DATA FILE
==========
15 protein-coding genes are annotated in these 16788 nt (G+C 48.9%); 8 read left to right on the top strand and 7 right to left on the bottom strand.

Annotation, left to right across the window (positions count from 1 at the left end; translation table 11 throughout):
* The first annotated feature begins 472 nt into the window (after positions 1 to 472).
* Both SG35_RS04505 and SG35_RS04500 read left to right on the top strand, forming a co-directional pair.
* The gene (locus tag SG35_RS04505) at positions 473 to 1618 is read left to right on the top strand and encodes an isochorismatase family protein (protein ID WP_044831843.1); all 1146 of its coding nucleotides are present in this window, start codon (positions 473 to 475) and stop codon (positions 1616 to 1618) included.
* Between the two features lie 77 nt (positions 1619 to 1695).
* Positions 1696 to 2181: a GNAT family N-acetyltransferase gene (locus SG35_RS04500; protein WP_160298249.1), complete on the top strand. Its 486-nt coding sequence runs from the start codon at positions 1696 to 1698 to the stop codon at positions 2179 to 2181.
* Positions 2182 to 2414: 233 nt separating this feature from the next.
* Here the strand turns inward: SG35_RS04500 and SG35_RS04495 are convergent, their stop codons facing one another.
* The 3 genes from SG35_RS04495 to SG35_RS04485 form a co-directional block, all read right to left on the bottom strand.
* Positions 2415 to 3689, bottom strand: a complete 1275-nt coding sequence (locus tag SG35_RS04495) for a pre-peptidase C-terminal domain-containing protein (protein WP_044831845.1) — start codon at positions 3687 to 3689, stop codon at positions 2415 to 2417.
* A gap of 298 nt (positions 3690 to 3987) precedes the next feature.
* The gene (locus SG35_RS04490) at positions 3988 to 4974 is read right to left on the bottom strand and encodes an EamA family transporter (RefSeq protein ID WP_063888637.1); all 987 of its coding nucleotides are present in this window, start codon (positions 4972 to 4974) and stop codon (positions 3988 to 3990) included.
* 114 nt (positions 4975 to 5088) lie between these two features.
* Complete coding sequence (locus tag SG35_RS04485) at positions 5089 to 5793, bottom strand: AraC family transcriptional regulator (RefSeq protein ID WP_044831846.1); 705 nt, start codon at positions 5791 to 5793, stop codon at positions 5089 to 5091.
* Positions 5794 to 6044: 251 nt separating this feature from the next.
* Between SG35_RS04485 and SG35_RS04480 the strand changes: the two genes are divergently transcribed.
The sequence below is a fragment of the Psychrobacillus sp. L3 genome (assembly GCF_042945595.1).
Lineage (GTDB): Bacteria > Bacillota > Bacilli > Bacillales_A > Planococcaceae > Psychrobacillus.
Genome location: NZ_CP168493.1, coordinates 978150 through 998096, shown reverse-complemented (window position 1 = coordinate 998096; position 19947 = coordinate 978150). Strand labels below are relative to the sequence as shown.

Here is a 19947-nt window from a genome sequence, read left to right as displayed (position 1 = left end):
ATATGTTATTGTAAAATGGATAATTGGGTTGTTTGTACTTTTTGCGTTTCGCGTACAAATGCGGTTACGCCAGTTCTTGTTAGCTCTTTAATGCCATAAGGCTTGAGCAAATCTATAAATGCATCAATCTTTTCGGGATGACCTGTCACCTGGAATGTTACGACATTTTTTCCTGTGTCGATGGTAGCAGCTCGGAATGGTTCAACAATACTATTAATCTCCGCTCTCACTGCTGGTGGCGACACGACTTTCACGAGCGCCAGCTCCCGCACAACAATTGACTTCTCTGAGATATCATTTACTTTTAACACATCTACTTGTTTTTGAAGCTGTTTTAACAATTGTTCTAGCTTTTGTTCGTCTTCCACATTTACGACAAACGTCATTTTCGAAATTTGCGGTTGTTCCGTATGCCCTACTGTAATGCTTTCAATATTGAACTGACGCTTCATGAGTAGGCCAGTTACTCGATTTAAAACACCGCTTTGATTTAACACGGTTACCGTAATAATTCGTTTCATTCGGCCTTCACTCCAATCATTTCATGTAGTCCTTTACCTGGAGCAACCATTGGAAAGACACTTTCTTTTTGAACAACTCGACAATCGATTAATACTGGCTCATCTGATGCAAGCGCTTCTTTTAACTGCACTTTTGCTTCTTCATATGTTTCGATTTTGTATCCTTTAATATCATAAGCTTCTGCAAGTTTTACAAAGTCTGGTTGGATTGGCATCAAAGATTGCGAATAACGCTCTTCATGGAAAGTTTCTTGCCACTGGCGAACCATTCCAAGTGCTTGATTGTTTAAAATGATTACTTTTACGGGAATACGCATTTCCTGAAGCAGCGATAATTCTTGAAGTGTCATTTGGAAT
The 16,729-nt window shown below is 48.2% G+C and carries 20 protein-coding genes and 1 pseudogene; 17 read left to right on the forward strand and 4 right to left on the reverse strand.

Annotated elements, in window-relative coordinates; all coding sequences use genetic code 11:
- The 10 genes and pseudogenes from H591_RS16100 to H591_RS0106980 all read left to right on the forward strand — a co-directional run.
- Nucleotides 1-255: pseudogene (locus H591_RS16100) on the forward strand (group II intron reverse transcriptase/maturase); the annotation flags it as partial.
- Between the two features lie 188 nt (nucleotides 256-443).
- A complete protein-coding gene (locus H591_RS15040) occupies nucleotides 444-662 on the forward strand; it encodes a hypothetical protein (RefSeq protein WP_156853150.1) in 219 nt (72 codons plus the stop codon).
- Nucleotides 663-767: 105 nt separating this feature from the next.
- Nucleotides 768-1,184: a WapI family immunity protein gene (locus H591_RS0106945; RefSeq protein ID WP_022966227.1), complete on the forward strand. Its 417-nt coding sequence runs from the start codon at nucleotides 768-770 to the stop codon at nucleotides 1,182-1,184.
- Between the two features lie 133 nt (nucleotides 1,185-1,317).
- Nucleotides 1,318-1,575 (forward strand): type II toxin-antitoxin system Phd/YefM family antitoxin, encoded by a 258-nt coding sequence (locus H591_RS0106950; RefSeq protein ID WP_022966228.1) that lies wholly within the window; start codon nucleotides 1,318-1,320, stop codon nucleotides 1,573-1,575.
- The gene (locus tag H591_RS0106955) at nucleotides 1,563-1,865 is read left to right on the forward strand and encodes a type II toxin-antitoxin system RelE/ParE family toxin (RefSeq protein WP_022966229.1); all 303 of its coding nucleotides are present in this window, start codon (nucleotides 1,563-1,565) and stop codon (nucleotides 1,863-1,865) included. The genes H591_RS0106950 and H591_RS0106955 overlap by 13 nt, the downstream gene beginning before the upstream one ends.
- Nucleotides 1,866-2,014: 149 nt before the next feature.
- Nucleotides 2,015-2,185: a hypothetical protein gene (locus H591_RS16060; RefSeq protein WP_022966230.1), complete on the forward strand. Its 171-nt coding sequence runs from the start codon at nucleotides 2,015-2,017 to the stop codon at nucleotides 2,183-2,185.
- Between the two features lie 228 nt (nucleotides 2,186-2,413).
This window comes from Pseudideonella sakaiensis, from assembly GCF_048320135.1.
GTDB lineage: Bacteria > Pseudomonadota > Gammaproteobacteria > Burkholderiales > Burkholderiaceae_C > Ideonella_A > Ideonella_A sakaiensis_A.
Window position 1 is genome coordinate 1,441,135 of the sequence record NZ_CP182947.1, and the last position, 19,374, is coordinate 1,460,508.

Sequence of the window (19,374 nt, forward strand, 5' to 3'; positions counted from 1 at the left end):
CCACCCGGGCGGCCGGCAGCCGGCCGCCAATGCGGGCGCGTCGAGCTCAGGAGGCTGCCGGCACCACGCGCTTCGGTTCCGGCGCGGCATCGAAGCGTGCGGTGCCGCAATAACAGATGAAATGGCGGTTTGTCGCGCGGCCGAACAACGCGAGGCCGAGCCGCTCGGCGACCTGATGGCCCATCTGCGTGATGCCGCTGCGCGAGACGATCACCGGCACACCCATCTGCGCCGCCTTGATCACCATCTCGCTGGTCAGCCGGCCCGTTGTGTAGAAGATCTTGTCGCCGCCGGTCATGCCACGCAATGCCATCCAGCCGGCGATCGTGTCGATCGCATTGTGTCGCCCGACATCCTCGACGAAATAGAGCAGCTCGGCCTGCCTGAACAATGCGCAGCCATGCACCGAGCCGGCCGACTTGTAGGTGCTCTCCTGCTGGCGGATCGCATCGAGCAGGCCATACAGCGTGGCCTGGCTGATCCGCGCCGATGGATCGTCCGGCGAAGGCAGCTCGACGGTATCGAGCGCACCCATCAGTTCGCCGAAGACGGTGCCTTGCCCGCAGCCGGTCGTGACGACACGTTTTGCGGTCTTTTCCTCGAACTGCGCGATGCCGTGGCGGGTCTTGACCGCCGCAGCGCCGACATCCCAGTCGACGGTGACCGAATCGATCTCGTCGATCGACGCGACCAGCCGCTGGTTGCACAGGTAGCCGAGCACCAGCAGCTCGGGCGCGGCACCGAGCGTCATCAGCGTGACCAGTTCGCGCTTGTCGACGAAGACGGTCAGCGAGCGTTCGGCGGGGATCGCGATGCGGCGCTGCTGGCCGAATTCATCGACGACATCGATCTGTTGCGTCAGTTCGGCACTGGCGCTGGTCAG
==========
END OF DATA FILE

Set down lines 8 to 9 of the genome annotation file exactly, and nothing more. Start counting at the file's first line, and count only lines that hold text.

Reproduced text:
* Positions 2182 to 2414: 233 nt separating this feature from the next.
* Here the strand turns inward: SG35_RS04500 and SG35_RS04495 are convergent, their stop codons facing one another.